The system of FIG. 3 is even more efficient. The efficiency varies from about 95% to 99% as the load resistance varies from 2.2 to 11.1 ohms. This is a very significant improvement. The maximum dissipation that must be handled with the system of FIG. 3 is less than a watt. At this level of dissipation, in some applications it may be possible to eliminate a heat sink altogether. The system of FIG. 5 in practice is found to have efficiencies similar to those of the system of FIG. 3.
Although the efficiencies mentioned above are theoretical, in practice they can be closely approached, giving the systems great practical advantages over the prior art. In addition, it should be noted that the efficiencies mentioned above relate to only the amplifier and not to any efficiencies resulting from the use of other components.
It should be realized that the components described above are illustrative only. Any number of similar components could be used with the same invention. Numerous variations of the present constructions and methods may be used. The examples given herein are merely illustrative, and are not to be construed in a limiting sense.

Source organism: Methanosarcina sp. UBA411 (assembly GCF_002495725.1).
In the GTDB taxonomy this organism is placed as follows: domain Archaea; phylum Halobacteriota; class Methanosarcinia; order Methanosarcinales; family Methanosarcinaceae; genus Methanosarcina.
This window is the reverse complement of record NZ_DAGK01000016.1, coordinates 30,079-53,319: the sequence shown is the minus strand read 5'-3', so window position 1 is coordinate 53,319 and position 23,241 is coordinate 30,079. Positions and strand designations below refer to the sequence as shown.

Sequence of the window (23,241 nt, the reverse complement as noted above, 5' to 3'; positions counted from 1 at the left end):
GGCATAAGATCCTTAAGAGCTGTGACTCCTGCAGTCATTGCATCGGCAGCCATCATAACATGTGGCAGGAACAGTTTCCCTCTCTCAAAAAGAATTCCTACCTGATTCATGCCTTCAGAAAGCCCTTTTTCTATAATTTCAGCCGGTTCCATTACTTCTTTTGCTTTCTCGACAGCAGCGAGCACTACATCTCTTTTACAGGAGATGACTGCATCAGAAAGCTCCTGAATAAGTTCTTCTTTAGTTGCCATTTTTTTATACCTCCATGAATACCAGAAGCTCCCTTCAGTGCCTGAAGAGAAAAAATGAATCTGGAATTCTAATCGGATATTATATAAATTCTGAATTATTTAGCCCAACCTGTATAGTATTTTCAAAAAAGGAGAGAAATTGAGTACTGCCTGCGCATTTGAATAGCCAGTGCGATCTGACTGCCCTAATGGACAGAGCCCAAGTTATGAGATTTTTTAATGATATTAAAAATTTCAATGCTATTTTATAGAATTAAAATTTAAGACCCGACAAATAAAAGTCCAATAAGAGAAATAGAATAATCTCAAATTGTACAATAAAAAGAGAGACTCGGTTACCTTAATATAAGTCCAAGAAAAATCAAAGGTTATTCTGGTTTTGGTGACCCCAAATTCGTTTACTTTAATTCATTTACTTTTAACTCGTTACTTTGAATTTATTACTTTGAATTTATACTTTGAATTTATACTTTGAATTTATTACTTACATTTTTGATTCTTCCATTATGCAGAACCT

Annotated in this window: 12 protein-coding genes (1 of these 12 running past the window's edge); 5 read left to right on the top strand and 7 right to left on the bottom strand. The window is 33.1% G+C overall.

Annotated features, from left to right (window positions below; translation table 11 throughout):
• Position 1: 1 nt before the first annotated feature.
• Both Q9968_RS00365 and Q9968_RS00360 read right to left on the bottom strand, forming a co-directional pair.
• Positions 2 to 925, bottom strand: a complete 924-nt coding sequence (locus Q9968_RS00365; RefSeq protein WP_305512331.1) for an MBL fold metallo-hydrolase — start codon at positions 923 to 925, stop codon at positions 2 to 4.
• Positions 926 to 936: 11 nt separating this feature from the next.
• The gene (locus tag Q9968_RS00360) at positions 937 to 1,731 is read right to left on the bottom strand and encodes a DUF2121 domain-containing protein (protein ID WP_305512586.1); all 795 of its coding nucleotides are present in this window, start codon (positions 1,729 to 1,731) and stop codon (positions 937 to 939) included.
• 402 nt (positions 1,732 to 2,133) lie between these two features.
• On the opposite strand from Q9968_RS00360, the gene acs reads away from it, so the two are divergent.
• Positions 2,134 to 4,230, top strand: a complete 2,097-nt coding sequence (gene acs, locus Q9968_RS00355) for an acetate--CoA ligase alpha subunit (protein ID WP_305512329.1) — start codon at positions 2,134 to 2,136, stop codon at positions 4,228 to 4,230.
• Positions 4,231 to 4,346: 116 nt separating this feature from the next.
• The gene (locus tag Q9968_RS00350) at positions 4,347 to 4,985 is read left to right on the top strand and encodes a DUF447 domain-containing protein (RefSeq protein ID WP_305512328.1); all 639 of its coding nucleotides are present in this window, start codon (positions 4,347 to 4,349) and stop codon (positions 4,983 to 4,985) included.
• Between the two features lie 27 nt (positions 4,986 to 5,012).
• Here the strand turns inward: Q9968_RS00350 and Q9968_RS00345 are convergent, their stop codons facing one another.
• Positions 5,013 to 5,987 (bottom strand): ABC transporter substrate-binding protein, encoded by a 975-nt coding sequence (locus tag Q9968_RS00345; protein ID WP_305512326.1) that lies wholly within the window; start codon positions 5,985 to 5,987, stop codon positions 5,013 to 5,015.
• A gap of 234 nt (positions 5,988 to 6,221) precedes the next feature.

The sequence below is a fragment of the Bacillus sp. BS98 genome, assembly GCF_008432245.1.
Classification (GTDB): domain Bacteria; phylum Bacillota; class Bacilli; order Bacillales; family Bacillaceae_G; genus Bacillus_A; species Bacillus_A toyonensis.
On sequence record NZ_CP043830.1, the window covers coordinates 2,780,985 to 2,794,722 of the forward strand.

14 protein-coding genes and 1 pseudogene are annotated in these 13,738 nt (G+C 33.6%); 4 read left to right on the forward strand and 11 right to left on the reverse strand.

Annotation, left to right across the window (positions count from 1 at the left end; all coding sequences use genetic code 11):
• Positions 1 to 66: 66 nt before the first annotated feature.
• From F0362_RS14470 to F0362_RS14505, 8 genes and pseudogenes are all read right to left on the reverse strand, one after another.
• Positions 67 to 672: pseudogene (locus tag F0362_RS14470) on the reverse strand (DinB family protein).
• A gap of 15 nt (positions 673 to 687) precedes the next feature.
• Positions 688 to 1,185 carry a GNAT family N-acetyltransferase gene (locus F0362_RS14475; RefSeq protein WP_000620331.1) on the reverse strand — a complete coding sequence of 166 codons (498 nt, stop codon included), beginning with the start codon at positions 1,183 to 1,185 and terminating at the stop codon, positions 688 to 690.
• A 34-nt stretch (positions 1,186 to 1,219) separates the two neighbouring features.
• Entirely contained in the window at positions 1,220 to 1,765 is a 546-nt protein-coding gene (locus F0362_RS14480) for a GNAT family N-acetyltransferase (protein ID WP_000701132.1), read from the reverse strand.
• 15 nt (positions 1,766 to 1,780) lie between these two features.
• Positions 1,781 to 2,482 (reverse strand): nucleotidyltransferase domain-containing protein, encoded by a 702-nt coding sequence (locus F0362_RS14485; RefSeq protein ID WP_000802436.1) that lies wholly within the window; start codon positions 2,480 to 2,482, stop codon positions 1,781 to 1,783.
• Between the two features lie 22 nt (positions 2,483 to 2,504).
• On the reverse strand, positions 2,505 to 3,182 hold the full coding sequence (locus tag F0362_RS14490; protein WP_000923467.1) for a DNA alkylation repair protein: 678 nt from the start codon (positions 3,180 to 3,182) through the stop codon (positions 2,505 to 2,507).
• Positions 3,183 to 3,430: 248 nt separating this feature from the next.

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|U.S. Classification||606/128, 606/127, 604/22|
|International Classification||A61F9/007, A61B17/00|
|Cooperative Classification||A61B2017/00973, A61F9/00745, A61B2017/0003, A61B2017/00128|
|Jul 29, 1993||AS||Assignment|
Owner name: AMERICAN CYANAMID COMPANY, CONNECTICUT
Free format text: ASSIGNMENT OF ASSIGNORS INTEREST;ASSIGNOR:KEPLEY, KEVIN PAUL;REEL/FRAME:006644/0920
Effective date: 19930727
|May 29, 1998||FPAY||Fee payment|
Year of fee payment: 4
|May 30, 2002||FPAY||Fee payment|
Year of fee payment: 8
|May 17, 2006||FPAY||Fee payment|
Year of fee payment: 12
|Mar 26, 2008||AS||Assignment|
Owner name: CREDIT SUISSE, NEW YORK
Free format text: SECURITY AGREEMENT;ASSIGNORS:BAUSCH & LOMB INCORPORATED;WP PRISM INC.;B&L CRL INC.;AND OTHERS;REEL/FRAME:020733/0765
Effective date: 20080320
Owner name: CREDIT SUISSE,NEW YORK
Free format text: SECURITY AGREEMENT;ASSIGNORS:BAUSCH & LOMB INCORPORATED;WP PRISM INC.;B&L CRL INC.;AND OTHERS;REEL/FRAME:020733/0765
Effective date: 20080320
|Aug 5, 2012||AS||Assignment|
Owner name: BAUSCH & LOMB INCORPORATED, NEW YORK
Free format text: RELEASE BY SECURED PARTY;ASSIGNOR:CREDIT SUISSE AG, CAYMAN ISLANDS BRANCH;REEL/FRAME:028726/0142
Effective date: 20120518